Red flags on AirAsia X financials: AirAsia X posted a net loss of 549.7 million ringgit (US$129.6 million) for its first quarter ended March 31, 2020 (1QFY20), the long-haul low-cost carrier’s biggest ever quarterly loss. The loss and the ongoing shutdown in international travel also caused the airline’s auditor, Ernst & Young, to raise a red flag on its financials. The auditor announced to the stock exchange that there may be “significant doubt” over the carrier’s ability to continue as a going concern in respect to its financial position. The airline’s loss is a contrast to its net profit of 43.33 million ringgit in the previous corresponding quarter. Quarterly revenue shrank 21 percent to 924.1 million ringgit compared to 1.17 billion ringgit last year. Going forward, the airline said it expects to remain in hibernation mode and the prospects of resuming scheduled flights is tied to the recovery in international air travel demand in the coming months hinged on eases in border controls and travel restrictions. “Despite having no clear visibility on the timing of recovery at this point in time, the company remains confident that demand will pick up towards the end of 2020,” it said. AirAsia X also said it has actively engaged with key stakeholders in the industry, including government ministries, agencies and partner destination countries to mitigate the impact from the temporary downturn in air traffic and prepare for when recovery comes. AirAsia X Malaysia CEO Benyamin Ismail said “the COVID-19 pandemic is without doubt an unprecedented situation for the world and for the travel and tourism industry in general. Amidst the drop in global travel demand, the company remains proactive in implementing measures to cut cost and conserve cash.”
IATA says cargo recovery continues: The International Air Transport Association (IATA) released data for global air freight markets in June showing improvement, but at a slower pace than some of the traditional leading indicators would suggest. Global demand, measured in cargo tonne-kilometres (CTKs), fell by 17.6 percent in June (-19.9 percent for international operations) compared to the previous year. That is a modest improvement from the 20.1 percent year-on-year drop recorded in May. Global capacity, measured in available cargo tonne-kilometres (ACTKs), shrank by 34.1 percent in June (‑33.9 percent for international operations) compared to the previous year. This was on par with the 34.8 percent year-on-year drop in May. Belly capacity for international air cargo shrank by 70 percent in June compared to the previous year due to the withdrawal of passenger services amid COVID-19. This was partially offset by a 32 percent increase in capacity through expanded use of freighter aircraft. Asia-Pacific airlines saw demand for international air cargo fall by 20 percent in June 2020 compared to the same period a year earlier. This was a slight deterioration over the 18.8 percent drop in May. Despite manufacturing starting to pick up in the region, demand was impacted by the reduction in shipments of PPE by air. International capacity decreased 32.3 percent.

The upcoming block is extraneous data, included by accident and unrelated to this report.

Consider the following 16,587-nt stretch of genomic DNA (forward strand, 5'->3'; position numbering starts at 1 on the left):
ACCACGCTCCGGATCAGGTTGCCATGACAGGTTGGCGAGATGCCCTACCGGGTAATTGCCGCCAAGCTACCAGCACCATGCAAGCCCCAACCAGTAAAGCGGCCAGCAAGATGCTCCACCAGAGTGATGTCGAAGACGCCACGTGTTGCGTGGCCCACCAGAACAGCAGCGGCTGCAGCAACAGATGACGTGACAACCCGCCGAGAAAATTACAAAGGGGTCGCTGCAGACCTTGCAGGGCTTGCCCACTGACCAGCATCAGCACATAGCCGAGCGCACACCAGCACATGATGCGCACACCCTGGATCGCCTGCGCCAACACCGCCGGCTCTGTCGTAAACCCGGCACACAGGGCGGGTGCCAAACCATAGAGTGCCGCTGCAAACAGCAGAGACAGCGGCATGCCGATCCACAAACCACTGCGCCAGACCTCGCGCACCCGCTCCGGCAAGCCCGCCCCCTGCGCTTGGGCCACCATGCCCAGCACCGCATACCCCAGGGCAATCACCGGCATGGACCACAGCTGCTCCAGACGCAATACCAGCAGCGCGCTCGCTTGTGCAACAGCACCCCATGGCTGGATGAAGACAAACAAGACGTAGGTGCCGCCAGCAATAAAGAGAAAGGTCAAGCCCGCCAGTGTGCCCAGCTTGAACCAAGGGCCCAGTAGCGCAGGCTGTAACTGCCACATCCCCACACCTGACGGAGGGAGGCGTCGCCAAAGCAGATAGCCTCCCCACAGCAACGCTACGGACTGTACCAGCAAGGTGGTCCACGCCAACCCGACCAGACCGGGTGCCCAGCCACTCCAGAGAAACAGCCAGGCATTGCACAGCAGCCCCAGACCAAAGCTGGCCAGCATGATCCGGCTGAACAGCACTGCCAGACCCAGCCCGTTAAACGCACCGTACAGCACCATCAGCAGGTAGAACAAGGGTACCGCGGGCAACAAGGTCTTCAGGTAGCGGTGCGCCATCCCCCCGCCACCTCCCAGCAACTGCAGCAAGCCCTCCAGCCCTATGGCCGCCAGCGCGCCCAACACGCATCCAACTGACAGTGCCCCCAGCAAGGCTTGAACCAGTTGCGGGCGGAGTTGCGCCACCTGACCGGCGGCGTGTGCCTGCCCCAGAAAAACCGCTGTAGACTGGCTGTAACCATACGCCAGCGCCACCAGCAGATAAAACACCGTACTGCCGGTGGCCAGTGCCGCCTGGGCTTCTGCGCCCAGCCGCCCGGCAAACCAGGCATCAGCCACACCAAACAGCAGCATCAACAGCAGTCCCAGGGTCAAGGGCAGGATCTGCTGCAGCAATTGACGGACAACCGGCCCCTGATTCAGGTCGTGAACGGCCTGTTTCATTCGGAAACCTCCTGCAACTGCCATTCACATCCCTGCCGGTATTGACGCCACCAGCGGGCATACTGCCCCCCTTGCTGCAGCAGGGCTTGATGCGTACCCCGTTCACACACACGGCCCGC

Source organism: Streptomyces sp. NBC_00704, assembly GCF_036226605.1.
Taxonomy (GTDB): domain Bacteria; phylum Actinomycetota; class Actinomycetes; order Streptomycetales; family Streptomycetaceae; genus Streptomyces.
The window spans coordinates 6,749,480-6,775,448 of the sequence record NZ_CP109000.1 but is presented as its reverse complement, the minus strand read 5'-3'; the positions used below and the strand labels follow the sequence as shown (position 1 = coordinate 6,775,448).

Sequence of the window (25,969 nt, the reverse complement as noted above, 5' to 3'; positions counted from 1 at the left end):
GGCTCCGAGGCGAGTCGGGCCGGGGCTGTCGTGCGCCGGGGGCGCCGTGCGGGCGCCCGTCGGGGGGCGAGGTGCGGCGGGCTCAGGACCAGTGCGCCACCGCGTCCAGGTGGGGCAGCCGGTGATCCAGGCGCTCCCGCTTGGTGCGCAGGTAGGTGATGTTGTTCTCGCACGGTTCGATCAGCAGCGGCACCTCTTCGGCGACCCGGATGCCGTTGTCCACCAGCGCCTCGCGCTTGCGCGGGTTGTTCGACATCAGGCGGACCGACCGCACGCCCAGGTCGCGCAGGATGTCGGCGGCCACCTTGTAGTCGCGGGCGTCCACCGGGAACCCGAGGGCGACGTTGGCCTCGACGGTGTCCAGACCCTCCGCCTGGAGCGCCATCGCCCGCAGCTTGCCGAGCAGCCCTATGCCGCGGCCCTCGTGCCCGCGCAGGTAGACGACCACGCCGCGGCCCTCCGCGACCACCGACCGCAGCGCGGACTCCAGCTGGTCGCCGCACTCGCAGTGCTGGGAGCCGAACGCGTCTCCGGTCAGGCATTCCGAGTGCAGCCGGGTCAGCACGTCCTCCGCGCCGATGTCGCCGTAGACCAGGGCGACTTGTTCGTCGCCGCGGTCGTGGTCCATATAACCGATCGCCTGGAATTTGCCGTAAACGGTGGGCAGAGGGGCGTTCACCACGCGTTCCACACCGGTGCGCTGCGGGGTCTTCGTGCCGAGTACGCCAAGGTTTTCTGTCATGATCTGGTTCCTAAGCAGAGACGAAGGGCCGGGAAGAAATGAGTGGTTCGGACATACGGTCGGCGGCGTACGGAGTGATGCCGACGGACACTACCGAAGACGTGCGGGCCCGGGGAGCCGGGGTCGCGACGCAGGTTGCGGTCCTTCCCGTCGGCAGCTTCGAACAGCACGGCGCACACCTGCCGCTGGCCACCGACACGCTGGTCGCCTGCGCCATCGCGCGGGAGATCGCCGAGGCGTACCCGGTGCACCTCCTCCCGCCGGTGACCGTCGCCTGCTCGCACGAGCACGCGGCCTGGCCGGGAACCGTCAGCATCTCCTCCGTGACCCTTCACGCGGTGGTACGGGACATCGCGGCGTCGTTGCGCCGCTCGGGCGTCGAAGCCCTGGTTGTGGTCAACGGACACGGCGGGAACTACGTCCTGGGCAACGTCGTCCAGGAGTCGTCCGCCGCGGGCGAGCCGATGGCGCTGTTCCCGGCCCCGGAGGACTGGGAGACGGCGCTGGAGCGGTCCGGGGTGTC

ACI World data reveals catastrophic impact of pandemic on global traffic: Airports Council International (ACI) World data has revealed that global passenger traffic declined by -91.3 percent year-over-year in May as a result of the ongoing COVID-19 pandemic. This is slightly above the worst decline of global passenger numbers in the history of the aviation industry of -94.4 percent which was recorded the previous month in April. Global passenger traffic continued its dramatic decline, falling more than 10 percentage points compared to the prior month to -52.5 percent for the first five months of 2020. The 12-month rolling average for the global industry is also continuing with the downward trend and recorded -19.3 percent by the end of May. As in previous months, the effect of the COVID-19 pandemic on the air freight industry was not as significant in May when compared to the passenger market. Global air freight volumes posted slightly better results in May compared to April with a decline of -17.9 percent compared to May 2019 resulting in a -12.8 percent drop for the first five months of 2020. The global 12-month rolling average continued to move further into negative territory at -6.7 percent by the end of the month. Besides North America and Asia-Pacific, all other regional markets posted declines higher than -95 percent of their global passenger traffic. The start of a slow recovery of the domestic traffic helped North America and Asia-Pacific to post slightly better figures with decreases of -90.3 percent and -82.5 percent respectively. International passenger traffic continues to be virtually halted with all regions recording decline above -98 percent for a second consecutive month. Global international and domestic markets posted unprecedented declines for a second month in a row, falling by -98.6 percent and -85.3 percent, respectively. The 12-month rolling average for the international segment was recorded at -20.2 percent and the domestic segment at -18.5 percent. Domestic passenger markets remain severely affected by the ongoing crisis, but North America and Asia-Pacific have shown signs of a slow recovery. Decline are however still significant. North America posting a -88.8 percent decline while Asia Pacific recorded a -73.2 percent drop in domestic passengers. Other regions all recorded declines above -90 percent in May. The COVID-19 outbreak continues to heavily impact all major freight markets except for North America, but small gains started to emerge in May when compared to the previous month. Globally, air freight volumes were reduced by almost a fifth in May, with a drop of -17.9 percent compared to May 2019.